If you’re like us, then you don’t really need an introduction to the giallo. You’ve had the Giallo Fever series at Anthology Film Archives on your calendar for months; you’ve also probably watched one or two of these movies in the past week to get in the spirit of the series. However, all movies are best experienced with friends, and not everyone gets excited for poorly dubbed Italian thrillers the way that we do. If you want to convince your friend or significant other to join you at the Anthology Film Archives next week, or finally dive into the Mario Bava collection on Amazon Prime, let this be your handy guide. We might just be able to hook ‘em in on your behalf.
It’s probably not a stretch to say that genre film would be considerably less interesting without the influence of 1960s and 1970s Italian directors. For two decades, Italian filmmakers such as Dario Argento, Mario Bava, Sergio Martino, and Lucio Fulci used American genre films as a springboard for new heights of violence and gore. The frontier antihero spawned the “Spaghetti” Western; the renegade cop became the poliziesco or police thriller; and the psychosexual violence of PYSCHO became the giallo, a genre focused on sexually ambiguous serial killers whose popularity today is back on the rise.
Named after the yellow covers of murder mystery novels, the giallo serves as an important link between crime thrillers and American slasher film of the ‘70s and ‘80s. Like the crime thriller, many of these films feature an amateur murder investigation by someone who either witnessed or has a personal connection to the crime. These protagonists – often writers and journalists, people with a knack for asking questions and no lack of money and free time – work with local experts to unravel the crime until they themselves become a target of the killer. If they’re lucky, only the helpful expert will get killed. If not, no one is safe.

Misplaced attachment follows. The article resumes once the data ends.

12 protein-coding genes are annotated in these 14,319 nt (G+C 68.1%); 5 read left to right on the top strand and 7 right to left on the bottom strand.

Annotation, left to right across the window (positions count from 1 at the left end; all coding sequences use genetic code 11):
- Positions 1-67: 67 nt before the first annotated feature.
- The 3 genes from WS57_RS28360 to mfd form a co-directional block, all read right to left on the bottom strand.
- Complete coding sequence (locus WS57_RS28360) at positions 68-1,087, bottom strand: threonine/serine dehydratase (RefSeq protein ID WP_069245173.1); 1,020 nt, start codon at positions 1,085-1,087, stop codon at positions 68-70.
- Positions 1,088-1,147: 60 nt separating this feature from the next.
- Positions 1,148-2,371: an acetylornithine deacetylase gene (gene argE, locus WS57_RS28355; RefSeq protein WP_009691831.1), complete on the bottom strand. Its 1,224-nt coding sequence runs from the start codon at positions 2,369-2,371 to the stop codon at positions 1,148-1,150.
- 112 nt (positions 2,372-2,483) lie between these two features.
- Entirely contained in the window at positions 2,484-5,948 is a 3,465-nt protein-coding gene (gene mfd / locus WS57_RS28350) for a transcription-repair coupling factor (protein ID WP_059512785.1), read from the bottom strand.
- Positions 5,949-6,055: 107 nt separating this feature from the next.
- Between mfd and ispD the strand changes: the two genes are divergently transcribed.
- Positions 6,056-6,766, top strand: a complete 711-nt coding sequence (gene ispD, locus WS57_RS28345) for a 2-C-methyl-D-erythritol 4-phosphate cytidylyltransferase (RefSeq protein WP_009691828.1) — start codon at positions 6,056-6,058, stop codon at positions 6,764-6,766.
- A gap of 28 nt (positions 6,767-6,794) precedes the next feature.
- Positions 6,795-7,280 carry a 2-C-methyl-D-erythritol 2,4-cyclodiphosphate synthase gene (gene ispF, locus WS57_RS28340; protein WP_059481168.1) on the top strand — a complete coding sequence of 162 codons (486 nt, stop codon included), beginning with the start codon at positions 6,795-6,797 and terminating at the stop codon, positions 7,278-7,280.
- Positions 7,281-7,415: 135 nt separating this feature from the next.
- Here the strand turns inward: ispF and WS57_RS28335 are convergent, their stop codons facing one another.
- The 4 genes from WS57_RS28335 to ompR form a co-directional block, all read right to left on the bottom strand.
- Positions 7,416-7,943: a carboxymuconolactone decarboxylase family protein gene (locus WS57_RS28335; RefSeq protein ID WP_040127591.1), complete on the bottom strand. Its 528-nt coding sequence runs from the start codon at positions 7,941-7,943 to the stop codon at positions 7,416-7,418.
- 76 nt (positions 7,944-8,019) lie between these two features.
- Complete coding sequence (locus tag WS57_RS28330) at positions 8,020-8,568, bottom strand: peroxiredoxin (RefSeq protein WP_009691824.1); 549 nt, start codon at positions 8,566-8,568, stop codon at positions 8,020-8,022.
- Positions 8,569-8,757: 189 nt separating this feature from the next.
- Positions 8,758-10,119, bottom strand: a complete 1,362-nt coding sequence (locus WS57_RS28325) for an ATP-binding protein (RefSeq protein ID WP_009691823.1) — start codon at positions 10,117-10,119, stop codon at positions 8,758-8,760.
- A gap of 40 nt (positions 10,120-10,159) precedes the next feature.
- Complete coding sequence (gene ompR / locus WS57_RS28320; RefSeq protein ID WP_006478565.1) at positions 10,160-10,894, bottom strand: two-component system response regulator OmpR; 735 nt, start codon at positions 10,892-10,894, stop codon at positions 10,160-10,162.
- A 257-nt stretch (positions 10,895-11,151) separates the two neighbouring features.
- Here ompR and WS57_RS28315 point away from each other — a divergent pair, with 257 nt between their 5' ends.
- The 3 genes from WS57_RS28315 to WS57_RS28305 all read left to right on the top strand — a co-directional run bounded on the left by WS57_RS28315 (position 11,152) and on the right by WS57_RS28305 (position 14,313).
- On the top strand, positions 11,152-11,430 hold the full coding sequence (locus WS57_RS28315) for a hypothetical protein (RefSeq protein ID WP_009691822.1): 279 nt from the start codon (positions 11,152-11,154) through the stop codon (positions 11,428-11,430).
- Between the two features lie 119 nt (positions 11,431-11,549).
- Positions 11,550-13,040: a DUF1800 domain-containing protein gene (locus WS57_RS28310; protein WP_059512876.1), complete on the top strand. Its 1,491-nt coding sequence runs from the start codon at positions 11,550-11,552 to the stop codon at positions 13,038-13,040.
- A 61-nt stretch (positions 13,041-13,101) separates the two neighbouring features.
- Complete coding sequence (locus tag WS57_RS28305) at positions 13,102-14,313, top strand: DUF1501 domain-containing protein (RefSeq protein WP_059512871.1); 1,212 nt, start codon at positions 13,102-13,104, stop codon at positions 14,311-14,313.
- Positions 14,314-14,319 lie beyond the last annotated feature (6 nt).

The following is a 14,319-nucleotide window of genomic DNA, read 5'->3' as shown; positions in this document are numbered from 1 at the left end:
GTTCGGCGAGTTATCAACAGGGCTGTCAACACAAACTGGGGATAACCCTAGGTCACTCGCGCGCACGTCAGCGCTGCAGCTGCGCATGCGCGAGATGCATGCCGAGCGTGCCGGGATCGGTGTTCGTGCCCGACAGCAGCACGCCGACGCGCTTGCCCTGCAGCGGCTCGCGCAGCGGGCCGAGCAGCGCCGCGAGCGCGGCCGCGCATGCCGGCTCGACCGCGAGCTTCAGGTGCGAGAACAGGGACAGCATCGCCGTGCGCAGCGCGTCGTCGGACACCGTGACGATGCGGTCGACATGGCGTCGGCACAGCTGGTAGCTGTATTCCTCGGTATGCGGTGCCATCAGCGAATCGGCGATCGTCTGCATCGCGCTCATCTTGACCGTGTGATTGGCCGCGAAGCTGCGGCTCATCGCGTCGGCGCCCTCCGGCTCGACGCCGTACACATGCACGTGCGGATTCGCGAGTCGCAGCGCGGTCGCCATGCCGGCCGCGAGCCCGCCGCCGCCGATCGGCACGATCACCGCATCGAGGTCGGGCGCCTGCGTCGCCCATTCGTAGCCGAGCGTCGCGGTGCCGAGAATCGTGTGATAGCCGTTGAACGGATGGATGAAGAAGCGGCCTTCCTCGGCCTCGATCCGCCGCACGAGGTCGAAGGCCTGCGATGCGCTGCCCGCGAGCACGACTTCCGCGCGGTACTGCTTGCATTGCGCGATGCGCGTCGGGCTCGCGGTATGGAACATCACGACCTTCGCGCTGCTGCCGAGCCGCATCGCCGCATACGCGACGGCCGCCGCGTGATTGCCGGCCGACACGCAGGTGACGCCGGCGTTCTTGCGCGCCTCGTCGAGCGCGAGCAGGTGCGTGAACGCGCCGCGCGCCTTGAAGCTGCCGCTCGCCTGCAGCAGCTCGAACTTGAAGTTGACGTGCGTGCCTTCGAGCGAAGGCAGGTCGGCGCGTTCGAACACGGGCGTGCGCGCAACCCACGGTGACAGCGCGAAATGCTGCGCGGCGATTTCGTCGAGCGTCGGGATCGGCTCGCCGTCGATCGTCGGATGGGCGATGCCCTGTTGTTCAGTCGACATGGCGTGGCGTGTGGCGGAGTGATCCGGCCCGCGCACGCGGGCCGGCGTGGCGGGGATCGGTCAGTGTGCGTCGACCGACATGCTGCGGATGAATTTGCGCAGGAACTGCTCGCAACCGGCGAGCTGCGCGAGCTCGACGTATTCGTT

Unlike the crime thriller, however, the giallo has no real interest in presenting audiences with a solvable mystery. Like the cheap paperbacks that inspire its name, the giallo was meant to titillate, blending together sex and murders and exotic locations under the guise of an established medium. Deduction, while entertaining, is hardly titillating. The closer the investigator gets to the truth, the more red herrings the plot throws out. Shots linger on secondary characters, flashback sequences prove completely unreliable, objects that seem important prove not to be, and vice versa. The mystery takes on a secondary role to the scenes of voyeuristic stalking and murder, with the giallo truly flexing its muscles during the deaths of witnesses and experts. What matters most is the creativity of the killer.